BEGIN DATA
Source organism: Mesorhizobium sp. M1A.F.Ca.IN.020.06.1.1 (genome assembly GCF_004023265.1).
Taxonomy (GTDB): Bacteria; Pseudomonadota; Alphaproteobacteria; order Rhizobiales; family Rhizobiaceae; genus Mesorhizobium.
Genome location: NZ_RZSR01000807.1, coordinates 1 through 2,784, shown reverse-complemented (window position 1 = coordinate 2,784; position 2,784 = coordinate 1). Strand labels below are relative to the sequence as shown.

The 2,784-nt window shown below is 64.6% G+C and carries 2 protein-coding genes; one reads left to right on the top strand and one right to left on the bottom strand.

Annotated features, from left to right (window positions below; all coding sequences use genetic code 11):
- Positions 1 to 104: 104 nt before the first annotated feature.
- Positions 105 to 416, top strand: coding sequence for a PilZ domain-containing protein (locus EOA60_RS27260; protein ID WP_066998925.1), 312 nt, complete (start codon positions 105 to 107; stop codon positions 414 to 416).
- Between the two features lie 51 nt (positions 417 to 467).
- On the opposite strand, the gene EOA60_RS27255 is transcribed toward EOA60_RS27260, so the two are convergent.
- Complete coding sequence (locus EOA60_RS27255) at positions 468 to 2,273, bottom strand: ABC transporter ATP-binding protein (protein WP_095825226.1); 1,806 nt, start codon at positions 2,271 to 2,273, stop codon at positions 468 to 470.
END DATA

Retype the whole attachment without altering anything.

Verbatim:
Source organism: Mesorhizobium sp. M1A.F.Ca.IN.020.06.1.1 (genome assembly GCF_004023265.1).
Taxonomy (GTDB): Bacteria; Pseudomonadota; Alphaproteobacteria; order Rhizobiales; family Rhizobiaceae; genus Mesorhizobium.
Genome location: NZ_RZSR01000807.1, coordinates 1 through 2,784, shown reverse-complemented (window position 1 = coordinate 2,784; position 2,784 = coordinate 1). Strand labels below are relative to the sequence as shown.

The 2,784-nt window shown below is 64.6% G+C and carries 2 protein-coding genes; one reads left to right on the top strand and one right to left on the bottom strand.

Annotated features, from left to right (window positions below; all coding sequences use genetic code 11):
- Positions 1 to 104: 104 nt before the first annotated feature.
- Positions 105 to 416, top strand: coding sequence for a PilZ domain-containing protein (locus EOA60_RS27260; protein ID WP_066998925.1), 312 nt, complete (start codon positions 105 to 107; stop codon positions 414 to 416).
- Between the two features lie 51 nt (positions 417 to 467).
- On the opposite strand, the gene EOA60_RS27255 is transcribed toward EOA60_RS27260, so the two are convergent.
- Complete coding sequence (locus EOA60_RS27255) at positions 468 to 2,273, bottom strand: ABC transporter ATP-binding protein (protein WP_095825226.1); 1,806 nt, start codon at positions 2,271 to 2,273, stop codon at positions 468 to 470.